As many as 14 million Facebook users were effected in May.
Due to a recently discovered Facebook software bug, up to 14 million users may have posted private information to the public between May 18th and 22nd, said the social media giant.
Even users who had previously selected a more restricted sharing option were effected.
The Facebook software bug reportedly set posts to be shared with “everyone,” even if a user had selected stricter account privacy settings in regard to who can see their posts. After the glitch was discovered and fixed, all posts made during the glitch period have since been restored to the user’s default privacy setting. That being said, it took Facebook until May 27th to make this happen.
“This bug occurred as we were building a new way to share featured items on your profile, like a photo,” explained Facebook chief privacy offer Erin Egan in a Facebook newsroom post.
“Since these featured items are public, the suggested audience for all new posts – not just these items – was set to public.”
This Facebook software bug problem isn’t the first time the social media network has had privacy issues.
This bug problem is the most recent privacy scandal for the globe’s largest social medial company. Back in April, QR Code Press reported that Facebook co-founder and CEO, Mark Zuckerberg, was questioned by a House oversight panel about Facebook privacy fails. This was in regard to the Cambridge Analytica scandal, in which personal user data was sold to malicious third parties via Facebook’s previous privacy loopholes.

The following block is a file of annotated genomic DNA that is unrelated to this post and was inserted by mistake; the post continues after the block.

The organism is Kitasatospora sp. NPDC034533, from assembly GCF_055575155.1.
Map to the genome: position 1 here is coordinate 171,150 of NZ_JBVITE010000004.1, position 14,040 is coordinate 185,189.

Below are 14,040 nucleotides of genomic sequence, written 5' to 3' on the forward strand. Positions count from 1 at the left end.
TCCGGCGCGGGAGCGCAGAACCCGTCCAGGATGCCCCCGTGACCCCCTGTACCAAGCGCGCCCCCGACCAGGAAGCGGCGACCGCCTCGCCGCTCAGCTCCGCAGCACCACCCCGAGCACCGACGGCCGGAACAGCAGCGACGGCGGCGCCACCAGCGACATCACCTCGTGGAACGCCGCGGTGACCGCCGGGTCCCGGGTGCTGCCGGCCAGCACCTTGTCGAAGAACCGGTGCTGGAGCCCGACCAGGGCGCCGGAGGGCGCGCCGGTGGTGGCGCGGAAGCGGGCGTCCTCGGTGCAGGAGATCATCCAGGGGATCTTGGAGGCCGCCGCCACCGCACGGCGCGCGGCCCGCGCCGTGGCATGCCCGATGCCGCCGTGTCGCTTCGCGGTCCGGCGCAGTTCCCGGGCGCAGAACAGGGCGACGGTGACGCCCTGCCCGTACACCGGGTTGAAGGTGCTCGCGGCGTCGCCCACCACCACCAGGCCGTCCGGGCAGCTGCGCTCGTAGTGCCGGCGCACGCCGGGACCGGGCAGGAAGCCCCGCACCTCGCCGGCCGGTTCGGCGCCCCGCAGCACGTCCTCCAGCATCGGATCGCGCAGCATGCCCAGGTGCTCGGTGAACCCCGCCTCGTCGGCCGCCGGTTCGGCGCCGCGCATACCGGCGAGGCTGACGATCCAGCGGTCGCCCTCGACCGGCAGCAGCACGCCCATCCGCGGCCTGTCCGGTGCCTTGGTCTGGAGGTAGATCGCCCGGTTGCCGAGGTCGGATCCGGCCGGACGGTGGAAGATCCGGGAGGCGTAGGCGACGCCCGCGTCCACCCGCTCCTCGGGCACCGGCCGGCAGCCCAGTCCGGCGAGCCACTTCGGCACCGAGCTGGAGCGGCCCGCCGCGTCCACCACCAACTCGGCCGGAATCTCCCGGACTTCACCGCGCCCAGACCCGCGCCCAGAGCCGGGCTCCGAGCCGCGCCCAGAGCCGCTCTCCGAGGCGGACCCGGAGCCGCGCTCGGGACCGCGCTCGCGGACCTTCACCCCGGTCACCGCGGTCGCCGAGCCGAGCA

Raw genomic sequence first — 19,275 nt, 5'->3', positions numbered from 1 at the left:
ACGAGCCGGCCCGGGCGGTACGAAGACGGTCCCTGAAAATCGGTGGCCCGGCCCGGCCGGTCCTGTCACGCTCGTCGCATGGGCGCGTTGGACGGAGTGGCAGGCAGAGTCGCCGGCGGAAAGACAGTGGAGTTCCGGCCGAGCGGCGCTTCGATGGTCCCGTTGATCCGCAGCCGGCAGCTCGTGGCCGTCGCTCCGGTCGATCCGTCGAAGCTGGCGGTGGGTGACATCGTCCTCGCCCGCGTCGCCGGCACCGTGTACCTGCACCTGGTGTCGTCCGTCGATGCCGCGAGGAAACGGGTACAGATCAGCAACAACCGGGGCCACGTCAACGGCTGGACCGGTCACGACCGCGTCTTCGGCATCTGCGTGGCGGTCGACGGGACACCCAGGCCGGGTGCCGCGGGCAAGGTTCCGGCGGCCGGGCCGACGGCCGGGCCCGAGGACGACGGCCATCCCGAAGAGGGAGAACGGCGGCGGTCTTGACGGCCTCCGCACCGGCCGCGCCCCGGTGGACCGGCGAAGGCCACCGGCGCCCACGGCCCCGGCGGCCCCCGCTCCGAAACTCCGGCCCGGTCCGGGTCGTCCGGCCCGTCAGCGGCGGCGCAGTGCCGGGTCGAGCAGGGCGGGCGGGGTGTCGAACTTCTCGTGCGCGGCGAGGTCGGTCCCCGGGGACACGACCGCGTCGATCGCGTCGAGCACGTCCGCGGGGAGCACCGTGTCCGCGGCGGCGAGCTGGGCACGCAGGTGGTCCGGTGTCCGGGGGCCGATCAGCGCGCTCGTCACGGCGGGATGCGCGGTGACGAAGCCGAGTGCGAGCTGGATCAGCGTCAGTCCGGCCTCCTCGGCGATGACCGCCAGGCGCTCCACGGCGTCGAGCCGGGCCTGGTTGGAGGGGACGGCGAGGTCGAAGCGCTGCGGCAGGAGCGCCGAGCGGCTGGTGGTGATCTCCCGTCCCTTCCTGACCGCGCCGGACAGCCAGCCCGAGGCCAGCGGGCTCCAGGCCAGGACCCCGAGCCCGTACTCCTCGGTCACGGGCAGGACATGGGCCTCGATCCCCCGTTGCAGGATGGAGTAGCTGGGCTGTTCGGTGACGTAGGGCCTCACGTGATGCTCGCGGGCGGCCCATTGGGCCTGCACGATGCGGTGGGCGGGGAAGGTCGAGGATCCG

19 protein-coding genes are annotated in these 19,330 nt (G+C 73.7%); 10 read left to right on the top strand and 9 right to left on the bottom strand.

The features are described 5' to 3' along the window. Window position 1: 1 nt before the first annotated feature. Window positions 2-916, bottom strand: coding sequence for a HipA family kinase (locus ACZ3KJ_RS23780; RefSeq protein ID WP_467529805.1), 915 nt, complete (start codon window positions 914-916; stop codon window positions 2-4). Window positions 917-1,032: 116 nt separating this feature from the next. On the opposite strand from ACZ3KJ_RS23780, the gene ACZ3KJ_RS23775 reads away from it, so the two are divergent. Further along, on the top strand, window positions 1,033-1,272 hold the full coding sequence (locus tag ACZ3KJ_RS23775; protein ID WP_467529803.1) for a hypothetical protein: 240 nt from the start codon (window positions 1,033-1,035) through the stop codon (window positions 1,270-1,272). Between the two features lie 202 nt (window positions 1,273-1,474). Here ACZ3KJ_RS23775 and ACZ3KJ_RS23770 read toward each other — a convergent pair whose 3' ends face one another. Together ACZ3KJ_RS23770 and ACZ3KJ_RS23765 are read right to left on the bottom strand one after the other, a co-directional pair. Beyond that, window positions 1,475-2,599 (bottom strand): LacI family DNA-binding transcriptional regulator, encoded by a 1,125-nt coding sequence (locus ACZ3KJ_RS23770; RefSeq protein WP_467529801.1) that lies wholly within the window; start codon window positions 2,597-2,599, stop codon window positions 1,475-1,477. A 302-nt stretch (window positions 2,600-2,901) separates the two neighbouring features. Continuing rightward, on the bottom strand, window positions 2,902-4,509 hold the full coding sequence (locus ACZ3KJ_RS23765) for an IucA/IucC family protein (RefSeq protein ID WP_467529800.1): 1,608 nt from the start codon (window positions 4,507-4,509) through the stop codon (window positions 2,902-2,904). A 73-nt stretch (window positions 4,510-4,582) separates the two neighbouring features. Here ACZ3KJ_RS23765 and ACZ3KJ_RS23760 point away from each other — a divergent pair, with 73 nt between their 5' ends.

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In addition to this scandal, the company recently garnered more spotlight after it revealed that over the past decade it had signed data-sharing agreements with more than 60 manufactures, including Apple, Samsung and Huawei.
“We’ve heard loud and clear that we need to be more transparent about how we built our product and how those product use your data,” Egan further commented in the news post.
She added that this doesn’t only apply to updates and changes but also when things go wrong, which was the purpose of the June 7th news post.
The Facebook software bug did not affect posts prior to the glitch, according to Egan. That said, she did say that Facebook users who posted publicly during this time are being notified to review their posts.